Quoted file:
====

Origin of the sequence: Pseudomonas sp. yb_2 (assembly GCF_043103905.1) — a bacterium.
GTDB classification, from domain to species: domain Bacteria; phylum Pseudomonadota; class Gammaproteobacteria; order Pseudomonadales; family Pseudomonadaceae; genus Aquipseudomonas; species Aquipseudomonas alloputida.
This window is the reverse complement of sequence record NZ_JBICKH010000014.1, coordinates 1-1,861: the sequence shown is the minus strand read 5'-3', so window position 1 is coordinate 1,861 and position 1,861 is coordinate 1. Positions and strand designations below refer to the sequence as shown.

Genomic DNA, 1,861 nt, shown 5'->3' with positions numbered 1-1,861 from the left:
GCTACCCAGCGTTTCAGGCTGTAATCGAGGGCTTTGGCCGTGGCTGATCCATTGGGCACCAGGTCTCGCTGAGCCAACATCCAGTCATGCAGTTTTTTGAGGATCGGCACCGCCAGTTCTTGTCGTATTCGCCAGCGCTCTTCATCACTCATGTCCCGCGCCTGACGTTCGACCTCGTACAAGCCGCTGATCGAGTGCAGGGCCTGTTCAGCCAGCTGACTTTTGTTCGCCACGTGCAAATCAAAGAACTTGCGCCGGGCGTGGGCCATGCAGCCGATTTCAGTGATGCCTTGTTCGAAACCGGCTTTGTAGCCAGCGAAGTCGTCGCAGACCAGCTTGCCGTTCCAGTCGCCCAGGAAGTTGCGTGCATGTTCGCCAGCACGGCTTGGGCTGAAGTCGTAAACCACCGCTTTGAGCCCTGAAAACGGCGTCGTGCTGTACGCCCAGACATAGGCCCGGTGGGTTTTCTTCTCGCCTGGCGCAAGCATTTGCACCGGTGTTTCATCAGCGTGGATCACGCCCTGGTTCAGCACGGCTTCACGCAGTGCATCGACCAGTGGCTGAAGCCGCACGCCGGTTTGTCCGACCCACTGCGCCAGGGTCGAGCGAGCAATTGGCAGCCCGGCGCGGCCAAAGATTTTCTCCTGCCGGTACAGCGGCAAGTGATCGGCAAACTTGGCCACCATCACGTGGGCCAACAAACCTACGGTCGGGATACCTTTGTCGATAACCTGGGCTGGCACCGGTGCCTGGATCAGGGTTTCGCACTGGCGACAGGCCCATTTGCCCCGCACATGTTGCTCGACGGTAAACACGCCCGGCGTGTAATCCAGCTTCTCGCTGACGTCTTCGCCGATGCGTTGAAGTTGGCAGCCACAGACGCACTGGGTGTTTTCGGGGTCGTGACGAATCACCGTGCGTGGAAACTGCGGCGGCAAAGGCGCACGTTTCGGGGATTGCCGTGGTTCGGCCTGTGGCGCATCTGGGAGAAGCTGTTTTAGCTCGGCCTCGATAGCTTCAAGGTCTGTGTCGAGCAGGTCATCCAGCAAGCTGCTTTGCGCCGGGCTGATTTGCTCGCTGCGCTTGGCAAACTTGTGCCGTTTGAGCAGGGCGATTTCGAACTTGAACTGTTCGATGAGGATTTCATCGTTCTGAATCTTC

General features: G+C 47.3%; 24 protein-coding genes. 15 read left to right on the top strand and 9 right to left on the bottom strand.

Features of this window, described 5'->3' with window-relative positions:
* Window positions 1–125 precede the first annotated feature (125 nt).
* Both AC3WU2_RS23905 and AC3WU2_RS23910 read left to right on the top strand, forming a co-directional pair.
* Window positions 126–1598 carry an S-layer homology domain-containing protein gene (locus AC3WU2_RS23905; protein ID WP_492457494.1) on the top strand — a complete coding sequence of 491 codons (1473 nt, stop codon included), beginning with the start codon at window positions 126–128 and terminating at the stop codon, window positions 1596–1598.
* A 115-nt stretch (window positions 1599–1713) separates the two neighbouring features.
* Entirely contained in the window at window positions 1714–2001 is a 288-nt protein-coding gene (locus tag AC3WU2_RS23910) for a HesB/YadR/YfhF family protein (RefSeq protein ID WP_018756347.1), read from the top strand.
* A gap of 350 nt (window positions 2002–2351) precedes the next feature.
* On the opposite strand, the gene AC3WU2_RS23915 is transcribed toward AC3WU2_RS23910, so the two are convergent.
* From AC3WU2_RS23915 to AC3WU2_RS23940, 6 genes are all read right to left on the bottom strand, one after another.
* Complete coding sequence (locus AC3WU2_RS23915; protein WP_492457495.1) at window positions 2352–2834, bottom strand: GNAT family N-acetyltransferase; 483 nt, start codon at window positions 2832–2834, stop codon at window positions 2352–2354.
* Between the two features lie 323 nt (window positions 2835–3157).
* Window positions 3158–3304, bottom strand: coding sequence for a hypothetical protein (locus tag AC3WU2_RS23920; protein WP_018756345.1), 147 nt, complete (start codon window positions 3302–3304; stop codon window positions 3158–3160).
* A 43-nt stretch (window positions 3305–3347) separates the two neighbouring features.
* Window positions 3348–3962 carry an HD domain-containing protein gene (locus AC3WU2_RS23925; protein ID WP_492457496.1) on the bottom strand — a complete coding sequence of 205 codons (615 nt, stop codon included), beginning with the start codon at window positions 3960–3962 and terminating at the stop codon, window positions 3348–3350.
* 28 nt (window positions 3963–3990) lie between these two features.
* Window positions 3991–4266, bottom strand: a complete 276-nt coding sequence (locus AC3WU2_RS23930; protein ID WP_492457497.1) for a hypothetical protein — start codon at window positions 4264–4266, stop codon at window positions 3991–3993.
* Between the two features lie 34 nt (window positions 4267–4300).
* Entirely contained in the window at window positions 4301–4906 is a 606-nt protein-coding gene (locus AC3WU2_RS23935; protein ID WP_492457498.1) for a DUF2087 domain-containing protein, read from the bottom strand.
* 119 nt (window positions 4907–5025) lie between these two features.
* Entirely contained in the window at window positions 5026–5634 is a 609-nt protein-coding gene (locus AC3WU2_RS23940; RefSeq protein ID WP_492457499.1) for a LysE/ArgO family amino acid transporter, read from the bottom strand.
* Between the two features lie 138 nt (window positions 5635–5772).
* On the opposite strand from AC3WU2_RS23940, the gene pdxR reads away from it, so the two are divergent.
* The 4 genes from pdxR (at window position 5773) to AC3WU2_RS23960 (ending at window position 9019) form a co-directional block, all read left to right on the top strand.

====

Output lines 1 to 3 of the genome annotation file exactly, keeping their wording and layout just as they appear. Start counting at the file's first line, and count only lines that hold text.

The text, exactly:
Origin of the sequence: Pseudomonas sp. yb_2 (assembly GCF_043103905.1) — a bacterium.
GTDB classification, from domain to species: domain Bacteria; phylum Pseudomonadota; class Gammaproteobacteria; order Pseudomonadales; family Pseudomonadaceae; genus Aquipseudomonas; species Aquipseudomonas alloputida.
This window is the reverse complement of sequence record NZ_JBICKH010000014.1, coordinates 1-1,861: the sequence shown is the minus strand read 5'-3', so window position 1 is coordinate 1,861 and position 1,861 is coordinate 1. Positions and strand designations below refer to the sequence as shown.